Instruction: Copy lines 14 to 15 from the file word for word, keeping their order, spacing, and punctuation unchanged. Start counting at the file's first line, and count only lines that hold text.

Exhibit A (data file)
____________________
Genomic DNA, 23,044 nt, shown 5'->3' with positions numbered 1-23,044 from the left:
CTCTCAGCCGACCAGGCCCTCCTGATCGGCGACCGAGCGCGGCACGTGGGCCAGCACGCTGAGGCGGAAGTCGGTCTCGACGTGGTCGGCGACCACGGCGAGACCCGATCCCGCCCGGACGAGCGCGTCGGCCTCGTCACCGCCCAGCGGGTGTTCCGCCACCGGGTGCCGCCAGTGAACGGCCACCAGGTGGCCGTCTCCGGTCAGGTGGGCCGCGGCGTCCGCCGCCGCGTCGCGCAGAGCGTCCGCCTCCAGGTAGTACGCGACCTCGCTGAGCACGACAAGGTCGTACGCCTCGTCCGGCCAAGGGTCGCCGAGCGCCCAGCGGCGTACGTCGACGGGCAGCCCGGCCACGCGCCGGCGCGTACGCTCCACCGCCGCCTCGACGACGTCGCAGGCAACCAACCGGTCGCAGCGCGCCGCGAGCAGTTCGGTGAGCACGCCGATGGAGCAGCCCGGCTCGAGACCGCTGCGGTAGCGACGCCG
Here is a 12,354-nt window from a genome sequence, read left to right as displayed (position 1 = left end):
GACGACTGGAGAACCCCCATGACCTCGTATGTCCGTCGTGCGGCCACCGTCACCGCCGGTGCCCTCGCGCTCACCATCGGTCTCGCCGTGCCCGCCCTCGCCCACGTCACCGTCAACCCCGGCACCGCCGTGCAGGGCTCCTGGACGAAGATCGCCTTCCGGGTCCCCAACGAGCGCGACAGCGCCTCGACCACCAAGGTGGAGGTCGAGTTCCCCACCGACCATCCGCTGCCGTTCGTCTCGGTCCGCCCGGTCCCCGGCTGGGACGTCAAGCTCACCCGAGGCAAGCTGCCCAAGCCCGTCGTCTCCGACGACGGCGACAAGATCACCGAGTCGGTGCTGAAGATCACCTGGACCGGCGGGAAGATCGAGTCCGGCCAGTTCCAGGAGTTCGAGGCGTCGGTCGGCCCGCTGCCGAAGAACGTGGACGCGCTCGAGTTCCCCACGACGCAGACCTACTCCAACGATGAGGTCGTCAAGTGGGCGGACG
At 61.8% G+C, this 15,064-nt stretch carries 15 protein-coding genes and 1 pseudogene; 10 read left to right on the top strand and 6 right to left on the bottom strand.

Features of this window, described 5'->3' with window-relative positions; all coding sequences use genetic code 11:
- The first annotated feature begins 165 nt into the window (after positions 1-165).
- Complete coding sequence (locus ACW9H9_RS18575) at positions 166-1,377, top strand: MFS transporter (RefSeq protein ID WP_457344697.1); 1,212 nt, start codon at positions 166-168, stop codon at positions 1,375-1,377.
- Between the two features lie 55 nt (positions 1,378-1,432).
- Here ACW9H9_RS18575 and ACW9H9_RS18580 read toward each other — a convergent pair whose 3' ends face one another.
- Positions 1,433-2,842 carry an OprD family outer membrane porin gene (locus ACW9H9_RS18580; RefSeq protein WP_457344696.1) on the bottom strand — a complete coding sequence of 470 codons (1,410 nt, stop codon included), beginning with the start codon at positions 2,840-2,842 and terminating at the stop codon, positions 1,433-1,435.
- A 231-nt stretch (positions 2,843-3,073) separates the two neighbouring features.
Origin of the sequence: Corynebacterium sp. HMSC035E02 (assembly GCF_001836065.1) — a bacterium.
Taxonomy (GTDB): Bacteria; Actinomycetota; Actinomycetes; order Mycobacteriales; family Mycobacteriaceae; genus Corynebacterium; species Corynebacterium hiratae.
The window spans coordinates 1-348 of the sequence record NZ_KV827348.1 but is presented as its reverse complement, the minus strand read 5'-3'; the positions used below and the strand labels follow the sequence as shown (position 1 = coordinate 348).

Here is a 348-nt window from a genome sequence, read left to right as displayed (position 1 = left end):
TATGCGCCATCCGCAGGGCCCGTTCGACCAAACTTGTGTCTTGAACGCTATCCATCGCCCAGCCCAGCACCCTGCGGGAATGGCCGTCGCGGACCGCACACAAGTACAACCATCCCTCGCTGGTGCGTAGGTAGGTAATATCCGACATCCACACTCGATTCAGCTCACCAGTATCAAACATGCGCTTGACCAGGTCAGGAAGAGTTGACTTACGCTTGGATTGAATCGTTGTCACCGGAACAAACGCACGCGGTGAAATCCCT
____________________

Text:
Taxonomy (GTDB): Bacteria; Actinomycetota; Actinomycetes; order Mycobacteriales; family Mycobacteriaceae; genus Corynebacterium; species Corynebacterium hiratae.
The window spans coordinates 1-348 of the sequence record NZ_KV827348.1 but is presented as its reverse complement, the minus strand read 5'-3'; the positions used below and the strand labels follow the sequence as shown (position 1 = coordinate 348).